I realize I should probably just wait and post this tomorrow because I don’t think I’ll be finishing my current book tonight, but I’m really impatient and motivated today. This is a pretty personal post, so if you don’t mind that then feel free to read ahead. At the beginning of this summer I had my fourth knee surgery so I’ve had a lot of time on my hands. (It’s a fairly intense surgery, but since I’ve had it in the past I had good idea of what I was getting into beforehand. I’m also doing a lot better now so no it’s no biggie.)
My biggest hope has always been to express myself in some way and this blog feels like one of the only ways I can do so. The only stipulation is I don’t post as nearly as much as I would like to. In general, one of my biggest continual goals is working on self-discipline. This goal is aimed towards every facet of my everyday life, but in general, I want to apply it to the way I read and write. One thing my writing professor said that stuck with me was the people who become writers are the ones who sit down and make themselves write every single day. The people who have self-discipline and push themselves to keep going are the ones who survive, and I intend on being one of those people. I guess I just need some sort of starting point.
But at the same time, do starting points ever reveal themselves? Maybe not. For example, I have this idea for a short story I want to write. I know exactly how I want it to feel and the atmosphere I want to create, but I haven’t really sat down to write it and I’m afraid that if I keep putting it off I’ll lose the inspiration to write it. It’s whiny, but hey, it’s true.
The same writing professor I mentioned a little bit ago marked up my short stories I turned in and wrote some great comments, but I can’t help but feel what I’ve written is pretty average. But maybe that’s the point? Maybe feeling over-critical about your own work is the best way to push forward because you know you care that much. That every syllable of every word and each sentence you write will face a certain direction and move in a specific way. There are a lot of things I’ll never be, but I’ve always wanted to be a writer. I think the first time I thought of writing as something I could be good at was in fifth grade. I had always loved reading about the Titanic* (*not because of the movie, but because the idea of being on a sinking boat in a freezing ocean horrified me) and I wrote about it for a fiction assignment. I don’t remember exactly what I wrote word-for-word, but I remember the feeling of writing it and seeing the picture of the boat I had colored in next to it. It was displayed on the wall for back to school night and it was the first piece of writing I was truly proud of.
Then came the eighth grade poetry writing assignment. I composed a portfolio of poems, each in a different style, for a class assignment. One day before lunch my teacher called me to her desk. I’m not exactly sure how she asked it, but she pulled me aside and said, “how did you come up with the ideas to write these [poems]?” I explained to her that my dad was a great writer. She then perked up and asked, “so your dad helped you?” I then replied no, he hadn’t. I had written them myself. The knack for writing had come from him.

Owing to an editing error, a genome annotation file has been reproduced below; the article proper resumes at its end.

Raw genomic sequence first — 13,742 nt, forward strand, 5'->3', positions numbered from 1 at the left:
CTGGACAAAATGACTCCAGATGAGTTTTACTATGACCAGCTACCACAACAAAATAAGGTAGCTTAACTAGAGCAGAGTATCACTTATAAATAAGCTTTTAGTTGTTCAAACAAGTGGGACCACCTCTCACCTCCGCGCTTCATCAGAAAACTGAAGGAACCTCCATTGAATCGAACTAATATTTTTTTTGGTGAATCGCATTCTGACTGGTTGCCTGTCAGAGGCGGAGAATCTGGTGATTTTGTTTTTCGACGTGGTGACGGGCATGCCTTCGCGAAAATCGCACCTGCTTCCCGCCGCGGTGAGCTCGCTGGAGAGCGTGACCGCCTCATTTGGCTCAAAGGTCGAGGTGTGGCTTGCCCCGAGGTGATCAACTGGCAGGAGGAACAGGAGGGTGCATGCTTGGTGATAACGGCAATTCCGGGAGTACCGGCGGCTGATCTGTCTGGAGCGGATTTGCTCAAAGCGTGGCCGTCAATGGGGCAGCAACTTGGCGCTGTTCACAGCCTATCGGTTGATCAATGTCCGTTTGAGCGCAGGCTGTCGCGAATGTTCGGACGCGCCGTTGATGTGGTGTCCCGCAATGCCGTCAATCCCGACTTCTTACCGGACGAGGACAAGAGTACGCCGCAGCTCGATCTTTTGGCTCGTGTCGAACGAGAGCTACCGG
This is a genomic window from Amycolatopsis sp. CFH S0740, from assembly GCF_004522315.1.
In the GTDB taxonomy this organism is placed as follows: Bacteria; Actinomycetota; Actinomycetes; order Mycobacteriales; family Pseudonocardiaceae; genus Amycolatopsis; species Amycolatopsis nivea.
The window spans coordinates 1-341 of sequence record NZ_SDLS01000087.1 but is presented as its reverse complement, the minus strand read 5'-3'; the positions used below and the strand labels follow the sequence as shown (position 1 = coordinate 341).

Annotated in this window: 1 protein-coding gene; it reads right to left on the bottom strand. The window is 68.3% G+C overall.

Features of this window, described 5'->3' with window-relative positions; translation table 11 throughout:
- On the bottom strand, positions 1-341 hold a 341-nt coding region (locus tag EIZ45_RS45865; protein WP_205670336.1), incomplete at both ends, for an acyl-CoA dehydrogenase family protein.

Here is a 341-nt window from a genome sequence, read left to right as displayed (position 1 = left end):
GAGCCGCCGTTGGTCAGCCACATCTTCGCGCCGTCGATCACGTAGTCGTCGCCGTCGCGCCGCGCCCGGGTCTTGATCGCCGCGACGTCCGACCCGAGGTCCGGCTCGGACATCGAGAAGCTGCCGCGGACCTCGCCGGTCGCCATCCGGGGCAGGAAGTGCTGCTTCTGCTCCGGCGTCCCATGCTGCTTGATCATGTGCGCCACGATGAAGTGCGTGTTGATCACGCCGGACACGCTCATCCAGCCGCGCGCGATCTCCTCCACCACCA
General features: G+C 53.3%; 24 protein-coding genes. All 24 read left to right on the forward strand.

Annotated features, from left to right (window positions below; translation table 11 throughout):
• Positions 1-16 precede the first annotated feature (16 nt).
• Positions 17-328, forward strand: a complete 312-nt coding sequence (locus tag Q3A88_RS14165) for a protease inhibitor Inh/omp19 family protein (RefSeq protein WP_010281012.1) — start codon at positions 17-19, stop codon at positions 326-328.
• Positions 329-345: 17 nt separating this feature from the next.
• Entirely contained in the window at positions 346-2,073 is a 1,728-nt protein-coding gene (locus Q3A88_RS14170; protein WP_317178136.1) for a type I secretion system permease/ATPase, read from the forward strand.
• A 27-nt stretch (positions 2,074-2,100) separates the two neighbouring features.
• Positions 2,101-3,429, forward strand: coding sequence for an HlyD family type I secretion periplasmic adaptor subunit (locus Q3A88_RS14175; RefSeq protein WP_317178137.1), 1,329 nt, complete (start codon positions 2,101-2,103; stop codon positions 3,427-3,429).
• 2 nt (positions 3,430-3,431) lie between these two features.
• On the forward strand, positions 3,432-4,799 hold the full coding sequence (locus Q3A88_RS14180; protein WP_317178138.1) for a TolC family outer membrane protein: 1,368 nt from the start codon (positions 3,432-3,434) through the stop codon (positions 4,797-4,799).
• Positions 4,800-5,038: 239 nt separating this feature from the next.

I miss my writing class a lot. It wasn’t perfect, but every day the professor expected us to send her a daily notebook of 100 words Monday through Sunday. A lot of people hated the assignment, but I adored it. Writing at least 100 words every day kept me accountable and I loved venting to someone I knew probably wouldn’t read what I had written. The fact that my homework was something I loved to do made the class that much more exciting (although a bit soul-sucking at times). However, I was my own worst enemy last semester in a lot of ways. I closed myself off because I felt like I was protecting myself by doing so, but writing (and C of course) was my cure. This summer I hope to find the benefits of that cure once again. I’m a lot happier now, but I have my moments. I want to satisfy every version of myself—whether it be the ten-year-old me or the thirteen-year-old me. I like to do these check-ins where I imagine myself in the future and reach out to whoever that is. And then when the moment comes, I reach back to the past version of myself like some sort of weird parallel universe thing. Yes, I made it. We’re here and we’re okay. I mostly use it for high-anxiety situations, (i.e. presentations, big tests, interviews, etc.) but sometimes I use it to check-in with my goals. I think that trying to nail down aspirations is a big part of life, but I wonder if the life of a creator or artist (not sure if I am either, but I’d like to be) has to be so dramatic and unstable. I don’t want my life to feel like that, but I want to create some form of art. I want my voice to be heard, and I want to feel some shift from the world around me; some response that says what I’m doing is right and I’m heading in the right direction.
Anyways, my goal starts with this blog. We’ll see what happens. I’ve made a lot of unfulfilled promises in the past so I won’t stress myself out or self-flagellate over a couple of missed posts, but I can’t keep sitting by. I don’t think I could live with myself if I didn’t start writing. So here’s to trying to be a better version of myself.
On a lighter note, I’ve put up some lights on my new bookcase and I couldn’t be happier!